The global world is celebrating the international day of “Elimination of Violence against Women.” In retrospect, This campaign, led by the UN Secretary-General and UN Women since the year 2008, aims to prevent and eliminate violence against women and girls around the world, calling for global action to increase awareness, promote advocacy and create opportunities for discussion on challenges and solutions. Violence against women and girls (VAWG) is one of the most widespread, persistent and devastating human rights violations in our world today remains largely unreported due to the impunity, silence, stigma and shame surrounding it.
The adverse psychological, sexual and reproductive health consequences of VAWG affect women at all stages of their life. For example, early-set educational disadvantages not only represent the primary obstacle to universal schooling and the right to education for girls; down the line they are also to blame for restricting access to higher education and even translate into limited opportunities for women in the labour market.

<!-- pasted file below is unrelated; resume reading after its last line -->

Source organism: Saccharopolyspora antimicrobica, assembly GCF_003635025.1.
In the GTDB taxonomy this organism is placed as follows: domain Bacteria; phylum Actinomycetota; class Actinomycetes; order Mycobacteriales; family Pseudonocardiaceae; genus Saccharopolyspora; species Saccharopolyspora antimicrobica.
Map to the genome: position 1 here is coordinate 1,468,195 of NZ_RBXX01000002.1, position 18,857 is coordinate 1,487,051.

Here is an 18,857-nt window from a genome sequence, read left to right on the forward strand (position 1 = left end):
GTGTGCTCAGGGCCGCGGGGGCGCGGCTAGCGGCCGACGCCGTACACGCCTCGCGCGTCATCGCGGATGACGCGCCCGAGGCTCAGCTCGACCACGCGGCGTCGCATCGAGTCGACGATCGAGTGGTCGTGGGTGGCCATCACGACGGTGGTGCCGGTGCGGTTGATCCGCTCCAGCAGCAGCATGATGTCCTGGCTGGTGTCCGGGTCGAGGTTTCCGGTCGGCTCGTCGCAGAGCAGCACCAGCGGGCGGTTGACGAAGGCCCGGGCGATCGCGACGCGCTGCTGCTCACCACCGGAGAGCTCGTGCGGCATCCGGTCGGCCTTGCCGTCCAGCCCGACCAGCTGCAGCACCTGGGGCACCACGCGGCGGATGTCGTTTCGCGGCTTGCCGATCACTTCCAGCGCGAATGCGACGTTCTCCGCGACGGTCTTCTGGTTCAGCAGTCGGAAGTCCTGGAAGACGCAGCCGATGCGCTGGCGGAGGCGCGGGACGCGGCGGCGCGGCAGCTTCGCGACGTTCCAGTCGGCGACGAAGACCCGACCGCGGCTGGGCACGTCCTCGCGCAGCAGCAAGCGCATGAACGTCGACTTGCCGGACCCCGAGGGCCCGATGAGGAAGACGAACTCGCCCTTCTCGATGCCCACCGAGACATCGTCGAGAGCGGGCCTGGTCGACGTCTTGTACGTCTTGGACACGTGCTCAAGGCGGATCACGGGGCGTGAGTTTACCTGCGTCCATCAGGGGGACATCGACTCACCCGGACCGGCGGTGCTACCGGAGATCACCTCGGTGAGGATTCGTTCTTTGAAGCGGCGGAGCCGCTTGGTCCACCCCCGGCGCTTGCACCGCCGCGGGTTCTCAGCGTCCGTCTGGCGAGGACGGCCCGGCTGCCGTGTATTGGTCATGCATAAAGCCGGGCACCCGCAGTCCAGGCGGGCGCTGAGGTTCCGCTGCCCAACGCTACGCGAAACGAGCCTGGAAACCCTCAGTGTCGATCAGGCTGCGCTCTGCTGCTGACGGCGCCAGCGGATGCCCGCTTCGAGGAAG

While gender-based violence can happen to anyone, anywhere, some women and girls are particularly vulnerable – for instance, young girls and older women, women who identify as lesbian, bisexual, transgender or intersex, migrants and refugees, indigenous women and ethnic minorities, or women and girls living with HIV and disabilities, and those living through humanitarian crises.
Violence against women continues to be an obstacle to achieving equality, development, peace as well as to the fulfillment of women and girls’ human rights. All in all, the promise of the Sustainable Development Goals (SDGs) – to leave no one behind – cannot be fulfilled without putting an end to violence against women and girls.